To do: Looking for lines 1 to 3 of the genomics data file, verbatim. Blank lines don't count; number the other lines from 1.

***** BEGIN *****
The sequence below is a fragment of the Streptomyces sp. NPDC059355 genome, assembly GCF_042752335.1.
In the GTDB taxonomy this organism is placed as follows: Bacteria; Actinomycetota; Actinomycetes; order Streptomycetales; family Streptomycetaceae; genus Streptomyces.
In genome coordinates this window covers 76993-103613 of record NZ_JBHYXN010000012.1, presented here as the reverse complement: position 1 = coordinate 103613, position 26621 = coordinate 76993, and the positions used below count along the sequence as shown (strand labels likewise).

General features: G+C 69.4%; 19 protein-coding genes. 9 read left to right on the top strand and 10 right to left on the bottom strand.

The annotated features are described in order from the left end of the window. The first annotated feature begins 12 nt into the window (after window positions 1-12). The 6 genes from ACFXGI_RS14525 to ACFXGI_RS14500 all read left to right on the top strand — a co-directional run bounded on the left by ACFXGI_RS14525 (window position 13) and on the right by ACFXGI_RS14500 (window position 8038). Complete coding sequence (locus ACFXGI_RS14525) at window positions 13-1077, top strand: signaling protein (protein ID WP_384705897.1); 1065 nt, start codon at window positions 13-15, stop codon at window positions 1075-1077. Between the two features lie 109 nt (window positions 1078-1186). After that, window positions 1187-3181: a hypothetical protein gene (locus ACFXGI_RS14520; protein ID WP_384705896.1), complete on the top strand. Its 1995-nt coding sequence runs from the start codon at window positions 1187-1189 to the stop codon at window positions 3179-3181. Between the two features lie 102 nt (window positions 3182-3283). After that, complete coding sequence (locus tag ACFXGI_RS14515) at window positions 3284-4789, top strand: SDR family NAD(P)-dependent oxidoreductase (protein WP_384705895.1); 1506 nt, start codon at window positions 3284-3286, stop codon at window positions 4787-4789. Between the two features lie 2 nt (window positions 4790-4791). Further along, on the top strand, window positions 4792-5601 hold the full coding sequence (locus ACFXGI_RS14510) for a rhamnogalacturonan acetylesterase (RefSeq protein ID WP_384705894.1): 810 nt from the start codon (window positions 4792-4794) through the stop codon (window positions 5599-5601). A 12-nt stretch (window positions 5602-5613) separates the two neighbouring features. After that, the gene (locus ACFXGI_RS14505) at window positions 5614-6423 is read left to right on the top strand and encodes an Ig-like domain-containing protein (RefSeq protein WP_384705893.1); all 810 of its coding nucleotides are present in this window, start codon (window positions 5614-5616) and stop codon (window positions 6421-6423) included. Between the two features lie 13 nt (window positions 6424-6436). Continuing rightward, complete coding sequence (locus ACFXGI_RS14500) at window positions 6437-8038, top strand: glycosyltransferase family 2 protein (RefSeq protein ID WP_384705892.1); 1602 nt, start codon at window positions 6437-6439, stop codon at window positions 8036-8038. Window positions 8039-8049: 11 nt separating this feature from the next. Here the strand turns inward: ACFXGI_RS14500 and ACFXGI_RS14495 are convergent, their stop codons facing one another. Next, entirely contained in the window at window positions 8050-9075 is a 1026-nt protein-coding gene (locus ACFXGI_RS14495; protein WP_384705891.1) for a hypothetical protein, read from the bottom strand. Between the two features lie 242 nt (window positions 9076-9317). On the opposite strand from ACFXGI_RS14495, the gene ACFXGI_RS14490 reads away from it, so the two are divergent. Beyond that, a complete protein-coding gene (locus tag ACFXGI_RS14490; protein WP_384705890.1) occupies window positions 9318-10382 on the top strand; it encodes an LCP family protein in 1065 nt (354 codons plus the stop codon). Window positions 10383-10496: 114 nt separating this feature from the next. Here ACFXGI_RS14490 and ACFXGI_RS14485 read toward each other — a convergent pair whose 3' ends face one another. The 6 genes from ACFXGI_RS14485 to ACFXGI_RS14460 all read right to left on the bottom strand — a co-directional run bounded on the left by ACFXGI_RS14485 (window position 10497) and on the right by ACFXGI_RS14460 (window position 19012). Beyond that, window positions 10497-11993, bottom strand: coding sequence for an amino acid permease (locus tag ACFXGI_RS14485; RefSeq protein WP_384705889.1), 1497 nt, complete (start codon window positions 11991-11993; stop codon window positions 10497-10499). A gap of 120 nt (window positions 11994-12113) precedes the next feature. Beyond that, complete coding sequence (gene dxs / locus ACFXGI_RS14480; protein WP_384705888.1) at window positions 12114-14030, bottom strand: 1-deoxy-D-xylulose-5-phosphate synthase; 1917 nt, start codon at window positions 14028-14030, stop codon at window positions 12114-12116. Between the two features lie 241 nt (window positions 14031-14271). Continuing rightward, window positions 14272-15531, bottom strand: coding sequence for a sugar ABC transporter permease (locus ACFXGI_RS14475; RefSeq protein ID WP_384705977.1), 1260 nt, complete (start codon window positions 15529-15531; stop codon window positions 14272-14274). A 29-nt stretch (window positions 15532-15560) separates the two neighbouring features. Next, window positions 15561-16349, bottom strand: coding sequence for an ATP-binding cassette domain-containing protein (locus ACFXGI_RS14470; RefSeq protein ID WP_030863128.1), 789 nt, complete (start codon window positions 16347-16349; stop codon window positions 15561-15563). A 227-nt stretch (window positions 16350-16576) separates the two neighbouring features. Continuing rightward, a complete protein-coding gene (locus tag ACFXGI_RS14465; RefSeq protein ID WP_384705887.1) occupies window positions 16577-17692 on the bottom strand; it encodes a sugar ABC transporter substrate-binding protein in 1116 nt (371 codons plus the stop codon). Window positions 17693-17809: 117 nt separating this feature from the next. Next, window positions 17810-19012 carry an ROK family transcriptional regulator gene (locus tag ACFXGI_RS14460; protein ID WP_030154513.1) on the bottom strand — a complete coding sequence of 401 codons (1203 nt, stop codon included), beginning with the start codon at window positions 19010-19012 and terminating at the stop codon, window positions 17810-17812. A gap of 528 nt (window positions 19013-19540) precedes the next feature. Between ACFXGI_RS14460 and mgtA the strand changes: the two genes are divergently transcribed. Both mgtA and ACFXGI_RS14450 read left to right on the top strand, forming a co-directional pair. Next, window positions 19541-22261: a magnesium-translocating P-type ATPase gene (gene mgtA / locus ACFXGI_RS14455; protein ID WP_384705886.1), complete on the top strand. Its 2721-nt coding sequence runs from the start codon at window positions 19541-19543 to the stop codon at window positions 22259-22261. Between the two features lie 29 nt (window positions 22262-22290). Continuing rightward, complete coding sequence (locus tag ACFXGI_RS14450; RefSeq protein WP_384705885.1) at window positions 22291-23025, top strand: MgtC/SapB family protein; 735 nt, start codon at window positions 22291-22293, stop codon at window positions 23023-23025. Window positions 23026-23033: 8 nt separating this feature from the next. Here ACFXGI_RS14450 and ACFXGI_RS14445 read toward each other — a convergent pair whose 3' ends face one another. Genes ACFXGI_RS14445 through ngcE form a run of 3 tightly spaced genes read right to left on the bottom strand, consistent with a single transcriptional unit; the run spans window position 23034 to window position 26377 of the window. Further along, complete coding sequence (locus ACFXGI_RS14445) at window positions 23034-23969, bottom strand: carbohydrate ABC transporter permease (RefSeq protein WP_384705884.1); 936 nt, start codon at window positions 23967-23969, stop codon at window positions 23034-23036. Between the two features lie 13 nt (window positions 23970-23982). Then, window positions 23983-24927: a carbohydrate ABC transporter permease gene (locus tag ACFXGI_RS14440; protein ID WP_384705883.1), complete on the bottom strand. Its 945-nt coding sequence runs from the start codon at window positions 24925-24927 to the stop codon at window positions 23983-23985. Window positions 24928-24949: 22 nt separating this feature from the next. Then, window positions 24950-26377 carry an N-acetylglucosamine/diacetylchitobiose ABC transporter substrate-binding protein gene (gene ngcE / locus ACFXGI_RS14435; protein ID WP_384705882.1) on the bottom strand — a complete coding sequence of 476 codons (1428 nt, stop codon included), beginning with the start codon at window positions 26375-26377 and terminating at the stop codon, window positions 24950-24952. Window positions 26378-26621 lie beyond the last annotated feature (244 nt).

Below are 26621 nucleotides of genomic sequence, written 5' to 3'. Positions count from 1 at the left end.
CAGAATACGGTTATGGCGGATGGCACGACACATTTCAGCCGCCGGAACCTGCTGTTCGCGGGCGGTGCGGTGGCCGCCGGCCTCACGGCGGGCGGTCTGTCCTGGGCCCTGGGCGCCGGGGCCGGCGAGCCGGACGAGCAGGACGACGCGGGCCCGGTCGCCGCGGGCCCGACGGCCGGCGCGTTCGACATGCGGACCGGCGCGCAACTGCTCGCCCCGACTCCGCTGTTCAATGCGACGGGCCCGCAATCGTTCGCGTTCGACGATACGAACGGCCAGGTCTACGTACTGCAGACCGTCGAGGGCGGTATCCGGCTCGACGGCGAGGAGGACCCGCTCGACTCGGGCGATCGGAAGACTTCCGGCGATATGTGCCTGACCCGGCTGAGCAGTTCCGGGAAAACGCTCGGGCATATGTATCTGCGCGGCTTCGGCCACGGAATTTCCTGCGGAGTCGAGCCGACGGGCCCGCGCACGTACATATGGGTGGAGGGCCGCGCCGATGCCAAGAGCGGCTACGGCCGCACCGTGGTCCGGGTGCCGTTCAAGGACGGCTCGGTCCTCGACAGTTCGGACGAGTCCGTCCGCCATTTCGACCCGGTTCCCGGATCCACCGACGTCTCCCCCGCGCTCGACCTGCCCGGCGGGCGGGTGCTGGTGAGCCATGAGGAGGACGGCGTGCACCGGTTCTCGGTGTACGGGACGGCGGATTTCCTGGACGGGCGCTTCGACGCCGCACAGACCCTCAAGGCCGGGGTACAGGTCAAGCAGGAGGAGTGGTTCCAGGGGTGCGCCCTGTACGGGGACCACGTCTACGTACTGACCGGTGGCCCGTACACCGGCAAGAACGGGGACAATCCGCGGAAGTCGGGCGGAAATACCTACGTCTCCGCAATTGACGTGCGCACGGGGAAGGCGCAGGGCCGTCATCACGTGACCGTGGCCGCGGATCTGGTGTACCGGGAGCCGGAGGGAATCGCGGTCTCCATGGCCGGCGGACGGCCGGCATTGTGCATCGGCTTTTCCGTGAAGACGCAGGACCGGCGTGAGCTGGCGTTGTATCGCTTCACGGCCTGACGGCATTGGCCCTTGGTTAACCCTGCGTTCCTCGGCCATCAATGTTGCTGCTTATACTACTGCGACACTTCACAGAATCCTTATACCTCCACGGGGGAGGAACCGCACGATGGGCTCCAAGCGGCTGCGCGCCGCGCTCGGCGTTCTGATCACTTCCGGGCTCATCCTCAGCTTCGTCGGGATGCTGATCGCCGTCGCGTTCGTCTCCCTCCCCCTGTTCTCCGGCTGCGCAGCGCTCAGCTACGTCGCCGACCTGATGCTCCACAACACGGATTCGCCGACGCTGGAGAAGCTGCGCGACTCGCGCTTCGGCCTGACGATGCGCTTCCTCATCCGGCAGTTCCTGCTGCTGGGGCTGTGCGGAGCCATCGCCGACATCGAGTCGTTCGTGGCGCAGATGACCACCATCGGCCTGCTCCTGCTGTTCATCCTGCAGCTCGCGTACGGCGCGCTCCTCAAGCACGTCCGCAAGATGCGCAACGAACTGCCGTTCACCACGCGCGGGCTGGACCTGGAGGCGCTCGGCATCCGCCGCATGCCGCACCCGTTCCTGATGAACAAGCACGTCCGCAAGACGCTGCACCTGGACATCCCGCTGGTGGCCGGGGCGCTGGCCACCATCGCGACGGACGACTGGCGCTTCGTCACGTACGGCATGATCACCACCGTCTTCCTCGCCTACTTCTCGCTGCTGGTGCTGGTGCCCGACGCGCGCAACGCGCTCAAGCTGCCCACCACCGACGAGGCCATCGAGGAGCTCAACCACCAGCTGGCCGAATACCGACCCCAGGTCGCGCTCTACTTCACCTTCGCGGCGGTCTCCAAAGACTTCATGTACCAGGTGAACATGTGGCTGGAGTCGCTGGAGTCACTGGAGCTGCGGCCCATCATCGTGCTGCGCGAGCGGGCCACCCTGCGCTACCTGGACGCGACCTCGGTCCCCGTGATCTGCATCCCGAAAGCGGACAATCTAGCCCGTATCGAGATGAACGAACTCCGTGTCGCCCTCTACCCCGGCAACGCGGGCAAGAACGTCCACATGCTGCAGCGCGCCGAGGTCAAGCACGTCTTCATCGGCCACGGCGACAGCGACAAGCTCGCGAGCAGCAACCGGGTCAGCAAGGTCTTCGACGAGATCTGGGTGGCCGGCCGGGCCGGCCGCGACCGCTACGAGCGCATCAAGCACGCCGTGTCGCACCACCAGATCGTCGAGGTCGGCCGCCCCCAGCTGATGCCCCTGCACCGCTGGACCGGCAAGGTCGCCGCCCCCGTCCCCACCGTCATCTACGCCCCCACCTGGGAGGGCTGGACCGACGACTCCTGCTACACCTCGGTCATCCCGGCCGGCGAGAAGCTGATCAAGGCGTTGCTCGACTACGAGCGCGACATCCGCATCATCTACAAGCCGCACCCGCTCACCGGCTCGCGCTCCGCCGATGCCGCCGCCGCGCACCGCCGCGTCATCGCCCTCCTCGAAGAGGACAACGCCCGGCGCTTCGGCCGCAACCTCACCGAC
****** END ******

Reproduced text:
The sequence below is a fragment of the Streptomyces sp. NPDC059355 genome, assembly GCF_042752335.1.
In the GTDB taxonomy this organism is placed as follows: Bacteria; Actinomycetota; Actinomycetes; order Streptomycetales; family Streptomycetaceae; genus Streptomyces.
In genome coordinates this window covers 76993-103613 of record NZ_JBHYXN010000012.1, presented here as the reverse complement: position 1 = coordinate 103613, position 26621 = coordinate 76993, and the positions used below count along the sequence as shown (strand labels likewise).